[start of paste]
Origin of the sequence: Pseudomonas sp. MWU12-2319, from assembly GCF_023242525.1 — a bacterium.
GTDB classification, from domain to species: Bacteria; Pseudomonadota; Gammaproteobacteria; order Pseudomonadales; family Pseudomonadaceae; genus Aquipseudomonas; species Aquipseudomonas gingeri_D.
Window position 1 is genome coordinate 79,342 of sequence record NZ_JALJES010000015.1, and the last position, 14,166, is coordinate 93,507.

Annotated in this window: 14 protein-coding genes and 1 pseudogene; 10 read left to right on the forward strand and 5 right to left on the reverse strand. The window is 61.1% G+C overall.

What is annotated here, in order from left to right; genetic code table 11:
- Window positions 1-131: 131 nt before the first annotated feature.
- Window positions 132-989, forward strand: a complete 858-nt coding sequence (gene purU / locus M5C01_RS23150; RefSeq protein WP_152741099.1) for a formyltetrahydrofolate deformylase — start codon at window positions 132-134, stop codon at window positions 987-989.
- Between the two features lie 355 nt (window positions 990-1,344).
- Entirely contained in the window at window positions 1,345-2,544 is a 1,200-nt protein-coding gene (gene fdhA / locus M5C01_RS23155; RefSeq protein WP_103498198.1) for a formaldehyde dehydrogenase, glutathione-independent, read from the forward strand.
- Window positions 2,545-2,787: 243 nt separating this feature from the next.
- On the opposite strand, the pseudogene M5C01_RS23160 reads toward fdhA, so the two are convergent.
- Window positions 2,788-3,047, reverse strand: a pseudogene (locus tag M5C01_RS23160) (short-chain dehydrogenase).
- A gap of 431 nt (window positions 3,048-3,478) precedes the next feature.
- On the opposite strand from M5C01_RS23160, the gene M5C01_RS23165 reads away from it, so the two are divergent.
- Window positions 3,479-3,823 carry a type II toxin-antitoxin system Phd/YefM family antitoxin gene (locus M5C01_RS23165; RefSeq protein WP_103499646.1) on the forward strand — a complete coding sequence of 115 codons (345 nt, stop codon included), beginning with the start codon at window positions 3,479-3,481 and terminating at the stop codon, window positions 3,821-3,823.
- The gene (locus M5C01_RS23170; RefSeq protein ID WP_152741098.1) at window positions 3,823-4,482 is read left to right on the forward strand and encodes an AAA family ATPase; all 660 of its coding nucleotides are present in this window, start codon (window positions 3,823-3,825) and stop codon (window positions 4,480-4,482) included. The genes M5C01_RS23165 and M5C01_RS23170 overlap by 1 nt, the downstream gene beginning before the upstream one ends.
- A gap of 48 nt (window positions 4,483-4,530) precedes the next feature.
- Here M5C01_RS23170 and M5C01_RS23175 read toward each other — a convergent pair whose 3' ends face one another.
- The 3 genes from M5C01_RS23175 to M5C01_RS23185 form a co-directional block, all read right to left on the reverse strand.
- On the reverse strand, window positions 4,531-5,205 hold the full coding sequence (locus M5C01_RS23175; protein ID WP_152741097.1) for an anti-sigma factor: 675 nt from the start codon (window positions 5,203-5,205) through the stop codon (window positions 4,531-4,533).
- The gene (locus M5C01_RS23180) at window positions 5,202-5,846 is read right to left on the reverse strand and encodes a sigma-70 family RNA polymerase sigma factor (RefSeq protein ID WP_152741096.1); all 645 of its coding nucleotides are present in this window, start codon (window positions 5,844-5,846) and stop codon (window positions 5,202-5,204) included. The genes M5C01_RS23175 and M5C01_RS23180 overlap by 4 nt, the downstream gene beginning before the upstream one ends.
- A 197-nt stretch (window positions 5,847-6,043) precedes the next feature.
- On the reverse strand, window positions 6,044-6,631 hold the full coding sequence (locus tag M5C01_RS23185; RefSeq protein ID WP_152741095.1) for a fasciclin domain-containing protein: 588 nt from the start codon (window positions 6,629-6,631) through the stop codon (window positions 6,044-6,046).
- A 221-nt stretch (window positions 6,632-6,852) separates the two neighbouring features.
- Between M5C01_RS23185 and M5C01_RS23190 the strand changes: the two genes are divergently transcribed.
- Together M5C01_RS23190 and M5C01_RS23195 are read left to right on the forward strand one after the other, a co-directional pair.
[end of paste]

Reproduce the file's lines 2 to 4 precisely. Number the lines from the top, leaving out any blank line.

GTDB classification, from domain to species: Bacteria; Pseudomonadota; Gammaproteobacteria; order Pseudomonadales; family Pseudomonadaceae; genus Aquipseudomonas; species Aquipseudomonas gingeri_D.
Window position 1 is genome coordinate 79,342 of sequence record NZ_JALJES010000015.1, and the last position, 14,166, is coordinate 93,507.

Annotated in this window: 14 protein-coding genes and 1 pseudogene; 10 read left to right on the forward strand and 5 right to left on the reverse strand. The window is 61.1% G+C overall.